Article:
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What is the APGAR score for newborns?

Whether you are pregnant and learning all you can about childbirth or if you’ve recently delivered a baby, you may have heard of the APGAR Score. It sounds a little intimidating, but it’s simply a quick evaluation of newborns.

Medical professionals conduct the evaluation twice – one minute after birth and again at five minutes after birth – and is a quick way for medical professionals to determine if a baby appears healthy. If a newborn does not score well, further medical care may be necessary.

APGAR is an acronym for:

  • Appearance - Is the baby’s skin color a normal pinkish color all over, or do the baby’s hands and feet – or its entire body – have a blue or grey cast?
  • Pulse - What is the newborn’s pulse rate? If it’s 100 beats per minute, it is normal.
  • Grimace - We all remember our baby’s first cry, and we all know hearing it is a good sign. A newborn will typically cry, cough, or pull away when stimulated; a newborn who only makes a facial expression (a grimace) or has no response at all to stimulation may need additional care.
  • Activity - Are the baby’s arms and legs making spontaneous movements, or is there little to no movement and a general floppiness to the limbs?
  • Respiration - Is the baby breathing regularly and crying, or is the baby’s breathing slow or shallow and the crying weak or nonexistent?

How does the APGAR score work?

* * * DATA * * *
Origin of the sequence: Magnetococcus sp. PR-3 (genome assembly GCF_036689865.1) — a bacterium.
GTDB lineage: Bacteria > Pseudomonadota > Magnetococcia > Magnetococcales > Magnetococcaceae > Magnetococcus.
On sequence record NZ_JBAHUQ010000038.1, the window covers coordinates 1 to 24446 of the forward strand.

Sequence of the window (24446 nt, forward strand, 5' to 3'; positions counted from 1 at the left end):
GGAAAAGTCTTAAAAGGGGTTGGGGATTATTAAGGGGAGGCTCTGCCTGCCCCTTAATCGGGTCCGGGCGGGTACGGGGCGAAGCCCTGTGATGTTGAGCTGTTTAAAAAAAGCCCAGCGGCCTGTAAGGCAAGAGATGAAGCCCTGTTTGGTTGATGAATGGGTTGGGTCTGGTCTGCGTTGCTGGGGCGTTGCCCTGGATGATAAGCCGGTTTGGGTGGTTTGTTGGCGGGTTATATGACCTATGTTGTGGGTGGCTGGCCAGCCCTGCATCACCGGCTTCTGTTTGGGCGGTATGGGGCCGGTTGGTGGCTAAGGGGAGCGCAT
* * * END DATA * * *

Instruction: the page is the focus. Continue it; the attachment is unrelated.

A doctor or nurse will rate the newborn between zero and two for each of the items listed above, with two being the best possible score. A perfect APGAR Score would be 10; however, healthy newborns generally score a seven or above.

What does a low APGAR score mean?

The test is not indicative of any future health issues your newborn might face, though there is a potential correlation between a low APGAR score and an increased risk of disability. According to the National Institutes Of Health, newborns who receive a low score on the five-minute test may have an increased risk of cerebral palsy (CP).

CP is sometimes caused by a birth injury that may have been preventable. As a parent, you likely agree that no doctor’s negligence is an acceptable cause for a child missing out on the opportunity to run and play with their friends due to a lack of muscular strength and coordination.

There are therapies and assistive devices available for children with CP, though their associated lifetime costs are often astronomical. If you believe a lack of medical attention is to blame for your child’s low APGAR score, you might choose to seek recourse to help provide for the needs of your child.

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Law Offices of Raymond J. Slomski, P.C.

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